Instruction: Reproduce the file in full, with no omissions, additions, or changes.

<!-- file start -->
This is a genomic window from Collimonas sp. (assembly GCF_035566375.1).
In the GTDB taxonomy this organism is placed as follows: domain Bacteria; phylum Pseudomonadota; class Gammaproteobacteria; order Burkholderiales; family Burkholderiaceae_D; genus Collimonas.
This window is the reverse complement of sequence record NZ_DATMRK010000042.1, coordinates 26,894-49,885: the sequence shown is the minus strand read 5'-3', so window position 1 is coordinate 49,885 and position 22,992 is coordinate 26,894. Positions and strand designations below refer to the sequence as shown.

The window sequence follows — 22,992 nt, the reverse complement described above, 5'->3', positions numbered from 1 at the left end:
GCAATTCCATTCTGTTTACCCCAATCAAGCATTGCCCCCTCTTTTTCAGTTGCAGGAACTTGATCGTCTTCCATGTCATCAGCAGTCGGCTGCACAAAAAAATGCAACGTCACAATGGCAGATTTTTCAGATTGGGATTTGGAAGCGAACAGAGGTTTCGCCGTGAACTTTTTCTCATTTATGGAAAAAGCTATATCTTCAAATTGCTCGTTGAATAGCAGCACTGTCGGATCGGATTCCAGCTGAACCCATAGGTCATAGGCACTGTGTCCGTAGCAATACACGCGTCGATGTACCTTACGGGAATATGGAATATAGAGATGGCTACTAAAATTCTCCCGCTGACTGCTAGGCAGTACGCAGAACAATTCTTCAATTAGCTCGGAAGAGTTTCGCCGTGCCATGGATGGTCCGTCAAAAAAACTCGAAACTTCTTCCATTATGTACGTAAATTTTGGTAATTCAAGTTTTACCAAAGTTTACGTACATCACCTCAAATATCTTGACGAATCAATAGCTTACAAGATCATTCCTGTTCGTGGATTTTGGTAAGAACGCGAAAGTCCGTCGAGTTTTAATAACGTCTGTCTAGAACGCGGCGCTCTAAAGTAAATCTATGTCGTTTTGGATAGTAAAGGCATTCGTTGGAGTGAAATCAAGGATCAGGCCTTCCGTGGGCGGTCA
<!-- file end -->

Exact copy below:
This is a genomic window from Collimonas sp. (assembly GCF_035566375.1).
In the GTDB taxonomy this organism is placed as follows: domain Bacteria; phylum Pseudomonadota; class Gammaproteobacteria; order Burkholderiales; family Burkholderiaceae_D; genus Collimonas.
This window is the reverse complement of sequence record NZ_DATMRK010000042.1, coordinates 26,894-49,885: the sequence shown is the minus strand read 5'-3', so window position 1 is coordinate 49,885 and position 22,992 is coordinate 26,894. Positions and strand designations below refer to the sequence as shown.

The window sequence follows — 22,992 nt, the reverse complement described above, 5'->3', positions numbered from 1 at the left end:
GCAATTCCATTCTGTTTACCCCAATCAAGCATTGCCCCCTCTTTTTCAGTTGCAGGAACTTGATCGTCTTCCATGTCATCAGCAGTCGGCTGCACAAAAAAATGCAACGTCACAATGGCAGATTTTTCAGATTGGGATTTGGAAGCGAACAGAGGTTTCGCCGTGAACTTTTTCTCATTTATGGAAAAAGCTATATCTTCAAATTGCTCGTTGAATAGCAGCACTGTCGGATCGGATTCCAGCTGAACCCATAGGTCATAGGCACTGTGTCCGTAGCAATACACGCGTCGATGTACCTTACGGGAATATGGAATATAGAGATGGCTACTAAAATTCTCCCGCTGACTGCTAGGCAGTACGCAGAACAATTCTTCAATTAGCTCGGAAGAGTTTCGCCGTGCCATGGATGGTCCGTCAAAAAAACTCGAAACTTCTTCCATTATGTACGTAAATTTTGGTAATTCAAGTTTTACCAAAGTTTACGTACATCACCTCAAATATCTTGACGAATCAATAGCTTACAAGATCATTCCTGTTCGTGGATTTTGGTAAGAACGCGAAAGTCCGTCGAGTTTTAATAACGTCTGTCTAGAACGCGGCGCTCTAAAGTAAATCTATGTCGTTTTGGATAGTAAAGGCATTCGTTGGAGTGAAATCAAGGATCAGGCCTTCCGTGGGCGGTCA